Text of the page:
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Sam Hall Kaplan

A Tour of Eclectic L.A. Architecture

March 14, 1987|Sam Hall Kaplan

Sometimes it takes visitors to make one appreciate more the rambunctious range here of distinctive and imaginative architecture.

That is especially true if the visitors are architecture educators, such as the 350 or so who are here for the next few days for the jubilee conference of the Assn. of Collegiate Schools of Architecture.

They are ostensibly in town to discuss and debate the theme of architecture and urbanism, but, as anyone who has ever attended such conferences knows, that is just an excuse to enjoy the host city, catch up with family and friends here, and explore its architecture.

For myself, and others with tenuous ties to the trade, the telephone has been ringing with requests for recommendations of what new restaurants to try and what new buildings to see.

But these are teachers of architecture calling and, in the Socratic tradition, they ask questions so they themselves can answer them. Such was the case when I received a call from Carmie Bee, a former colleague at the schools of architecture at Princeton University and later the City College of the City University of New York.

Before I could even suggest to Bee that he see the Museum of Contemporary Art downtown and the expanded County Museum of Art in the Wilshire district, he declared, "Of course, I must first go to the new museums."

While still finding time to teach a design studio at the City College, serve on the alumni council of Cooper Union and be a partner in the accomplished architecture firm of RKT&B specializing in housing and restorations, Bee as an indefatigable New Yorker naturally had read most of the recent popular and professional articles about the museums, had studied their plans, and already had an opinion.

"(Arata) Isozaki's design (of MOCA) looks in plan and photographs like pure poetry," Bee said. "He appears to have used the museum to make a place where there was no place. My artist friends who have seen it say his use of materials is wonderful and that the circulation works."

As for the design of the expanded County Museum of Art by the firm of Hardy Holzman Pfeiffer Associates, Bee was more reserved. "It seems like it was a much, much tougher problem, having to add on to those ugly old, awkward buildings, so it really is not fair to compare the two museums," he said. "I like what HHPA does and really look forward to seeing it and experiencing it."

Bee also said he wanted to see "the new stuff by the younger people," and mentioned in particular architects Thom Mayne and Michael Rotundi. I suggested their three self-consciously crafted Venice alley houses, on Amorosa Place, Superba Court and Victoria Street, just west of Lincoln Boulevard, and then lunch at 72 Market Street, which they also designed. The designs are a rare brand of architectural intellectualism, rigorously wrought.

I added that Bee might glimpse the rear duplex architects Hank Konning and Julie Eizenberg designed for themselves at 2449 California Ave. in Santa Monica, and the house Rebecca Binder did for herself and her husband at 7726 81st St. in Playa del Rey. Across the street at 7741 another exuberant Binder bash is nearing completion.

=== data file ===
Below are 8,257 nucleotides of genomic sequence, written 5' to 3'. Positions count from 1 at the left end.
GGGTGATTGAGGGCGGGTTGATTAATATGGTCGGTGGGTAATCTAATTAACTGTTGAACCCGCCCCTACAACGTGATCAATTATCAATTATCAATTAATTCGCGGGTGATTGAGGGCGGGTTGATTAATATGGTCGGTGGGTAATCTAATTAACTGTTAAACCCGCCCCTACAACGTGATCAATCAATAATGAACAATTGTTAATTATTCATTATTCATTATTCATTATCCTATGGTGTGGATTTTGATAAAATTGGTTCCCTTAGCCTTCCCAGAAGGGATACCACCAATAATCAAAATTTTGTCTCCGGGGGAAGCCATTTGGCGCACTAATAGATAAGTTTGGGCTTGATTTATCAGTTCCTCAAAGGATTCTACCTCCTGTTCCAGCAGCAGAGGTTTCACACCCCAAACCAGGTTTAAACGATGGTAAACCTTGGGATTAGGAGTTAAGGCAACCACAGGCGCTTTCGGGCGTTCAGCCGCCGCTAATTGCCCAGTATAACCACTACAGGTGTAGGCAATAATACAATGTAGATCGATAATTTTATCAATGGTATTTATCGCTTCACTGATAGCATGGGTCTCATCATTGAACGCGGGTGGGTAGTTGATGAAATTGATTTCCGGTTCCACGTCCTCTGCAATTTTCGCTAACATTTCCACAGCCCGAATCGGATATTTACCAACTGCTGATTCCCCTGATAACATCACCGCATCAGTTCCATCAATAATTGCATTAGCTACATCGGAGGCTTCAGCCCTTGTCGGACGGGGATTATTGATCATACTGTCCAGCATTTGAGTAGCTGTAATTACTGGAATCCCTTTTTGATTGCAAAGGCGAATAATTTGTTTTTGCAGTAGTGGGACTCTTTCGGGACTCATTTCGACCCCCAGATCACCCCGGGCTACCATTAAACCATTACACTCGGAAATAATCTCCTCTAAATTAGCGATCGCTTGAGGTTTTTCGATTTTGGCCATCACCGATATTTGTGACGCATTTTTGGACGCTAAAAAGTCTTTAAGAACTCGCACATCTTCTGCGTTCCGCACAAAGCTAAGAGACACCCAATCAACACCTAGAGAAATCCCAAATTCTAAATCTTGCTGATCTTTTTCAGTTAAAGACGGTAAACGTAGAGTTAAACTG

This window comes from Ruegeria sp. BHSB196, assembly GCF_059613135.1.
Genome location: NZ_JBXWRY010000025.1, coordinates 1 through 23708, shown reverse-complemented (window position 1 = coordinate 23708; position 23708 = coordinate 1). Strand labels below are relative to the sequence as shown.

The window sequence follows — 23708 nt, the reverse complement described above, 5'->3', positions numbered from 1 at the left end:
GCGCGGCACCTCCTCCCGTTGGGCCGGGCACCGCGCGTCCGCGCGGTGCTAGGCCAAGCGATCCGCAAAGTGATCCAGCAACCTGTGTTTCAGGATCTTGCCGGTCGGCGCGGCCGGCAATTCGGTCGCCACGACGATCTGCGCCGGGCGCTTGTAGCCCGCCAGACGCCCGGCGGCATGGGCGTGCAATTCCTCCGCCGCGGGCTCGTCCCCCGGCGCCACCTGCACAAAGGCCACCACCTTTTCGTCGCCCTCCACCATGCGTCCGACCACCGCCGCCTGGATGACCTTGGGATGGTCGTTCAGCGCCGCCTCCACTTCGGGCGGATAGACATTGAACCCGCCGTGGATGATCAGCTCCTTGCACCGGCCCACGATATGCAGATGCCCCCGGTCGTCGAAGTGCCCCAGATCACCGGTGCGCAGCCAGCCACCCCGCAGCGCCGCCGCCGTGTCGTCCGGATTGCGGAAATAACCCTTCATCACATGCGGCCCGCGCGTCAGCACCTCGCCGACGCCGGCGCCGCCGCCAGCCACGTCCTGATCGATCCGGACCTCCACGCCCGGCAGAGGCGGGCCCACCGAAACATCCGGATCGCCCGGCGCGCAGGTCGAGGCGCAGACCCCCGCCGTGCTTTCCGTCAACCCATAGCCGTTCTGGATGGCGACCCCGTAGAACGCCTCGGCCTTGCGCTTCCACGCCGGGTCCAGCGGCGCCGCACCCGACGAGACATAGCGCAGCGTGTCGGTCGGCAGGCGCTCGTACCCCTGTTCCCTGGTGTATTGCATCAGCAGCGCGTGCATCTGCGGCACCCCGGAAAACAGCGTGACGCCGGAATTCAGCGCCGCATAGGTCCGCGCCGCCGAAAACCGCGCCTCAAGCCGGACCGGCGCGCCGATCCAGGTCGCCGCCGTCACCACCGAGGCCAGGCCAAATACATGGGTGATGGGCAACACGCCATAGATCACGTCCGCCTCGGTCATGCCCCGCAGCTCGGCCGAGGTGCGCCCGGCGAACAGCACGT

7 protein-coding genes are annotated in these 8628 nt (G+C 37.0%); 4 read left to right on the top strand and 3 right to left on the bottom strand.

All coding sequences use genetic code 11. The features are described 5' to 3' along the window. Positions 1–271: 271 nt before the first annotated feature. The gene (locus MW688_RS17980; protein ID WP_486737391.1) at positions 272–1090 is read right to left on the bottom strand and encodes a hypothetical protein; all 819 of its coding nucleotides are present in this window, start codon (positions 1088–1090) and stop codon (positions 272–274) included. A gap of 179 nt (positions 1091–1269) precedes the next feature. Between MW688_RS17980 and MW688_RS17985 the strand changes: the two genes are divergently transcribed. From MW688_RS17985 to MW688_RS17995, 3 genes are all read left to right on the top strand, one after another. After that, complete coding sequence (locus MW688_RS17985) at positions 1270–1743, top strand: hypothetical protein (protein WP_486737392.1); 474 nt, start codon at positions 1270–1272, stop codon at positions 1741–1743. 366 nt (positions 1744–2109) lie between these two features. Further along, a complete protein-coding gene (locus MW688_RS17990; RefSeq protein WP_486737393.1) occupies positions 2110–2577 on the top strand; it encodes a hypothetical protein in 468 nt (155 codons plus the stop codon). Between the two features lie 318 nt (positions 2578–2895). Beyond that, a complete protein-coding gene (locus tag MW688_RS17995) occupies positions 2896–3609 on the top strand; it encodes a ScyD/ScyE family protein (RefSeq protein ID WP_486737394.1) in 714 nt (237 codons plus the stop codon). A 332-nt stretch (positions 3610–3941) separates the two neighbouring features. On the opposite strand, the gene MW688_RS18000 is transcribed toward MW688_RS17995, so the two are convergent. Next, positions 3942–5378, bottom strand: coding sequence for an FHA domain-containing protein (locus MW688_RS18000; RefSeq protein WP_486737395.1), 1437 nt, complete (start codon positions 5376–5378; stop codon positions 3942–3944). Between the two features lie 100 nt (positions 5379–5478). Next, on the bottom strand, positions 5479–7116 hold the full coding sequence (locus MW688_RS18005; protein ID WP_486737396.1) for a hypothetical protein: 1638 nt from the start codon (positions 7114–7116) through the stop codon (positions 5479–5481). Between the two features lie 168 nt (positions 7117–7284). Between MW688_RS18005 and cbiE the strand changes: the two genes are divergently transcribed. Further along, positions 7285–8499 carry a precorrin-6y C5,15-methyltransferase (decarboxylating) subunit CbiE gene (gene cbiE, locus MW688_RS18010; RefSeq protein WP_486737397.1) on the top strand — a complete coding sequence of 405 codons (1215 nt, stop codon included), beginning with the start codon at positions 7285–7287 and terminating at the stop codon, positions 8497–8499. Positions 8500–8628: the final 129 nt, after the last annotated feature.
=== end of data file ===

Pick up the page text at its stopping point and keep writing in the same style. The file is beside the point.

And because Bee is a curious soul, I urged him to take a look at Eric Owen Moss' uncommon composition of common materials at 2828 Midvale Ave. in the Palms area. I think the design is a strained piece of self-promotion, but want to hear Bee's opinion.

For something a little more soothing, I suggested to Bee that he might find some time to visit the Ocean Park beach and pier areas in Santa Monica and check out the sensitive designs there of the landscape architecture firm of Campbell & Campbell, while also enjoying a California sunset.

"But let's not forget the oldies but goodies," Bee interrupted. Though he has seen them before, Bee said it was always a pleasure to once again look at Frank Lloyd Wright's Hollyhock House in Barnsdall Park, Richard Neutra's Lovell House (4616 Dundee Drive, Los Feliz), and R. M. Schindler's house and studio (833 N. Kings Road, West Hollywood).

"And put a Gregory Ain design on the list," Bee added. "Too many people already have forgotten about him." So onto the list was added Ain's spare modern apartment complex at 1281 S. Dunsmuir Ave., in the south mid-Wilshire area.

Actually, the list we ended up with for this weekend was more or less a composite of architectural tours the association has organized for its members. These include an "early masters" tour featuring select designs of the Greene brothers, Frank Lloyd Wright, Lloyd Wright, Schindler and Neutra, among others. There also are tours labeled the "Westside new wave" and "exuberant L.A.," featuring a melange of experimental, expressive, programmatic and thematic designs.

For those not connected with the conference but curious, the association has promised to make available a self-guided tour map for a modest $1 each to benefit the Los Angeles Conservancy. They will be available today through Tuesday at the conference desk in the lobby of the Biltmore Hotel at 5th and Hill streets.

Even if you can't take a tour this weekend, the lists would be handy to have around the house--especially when that out-of-town niece, nephew or cousin studying architecture eventually visits, showing the usual disdain but curiosity about Los Angeles.

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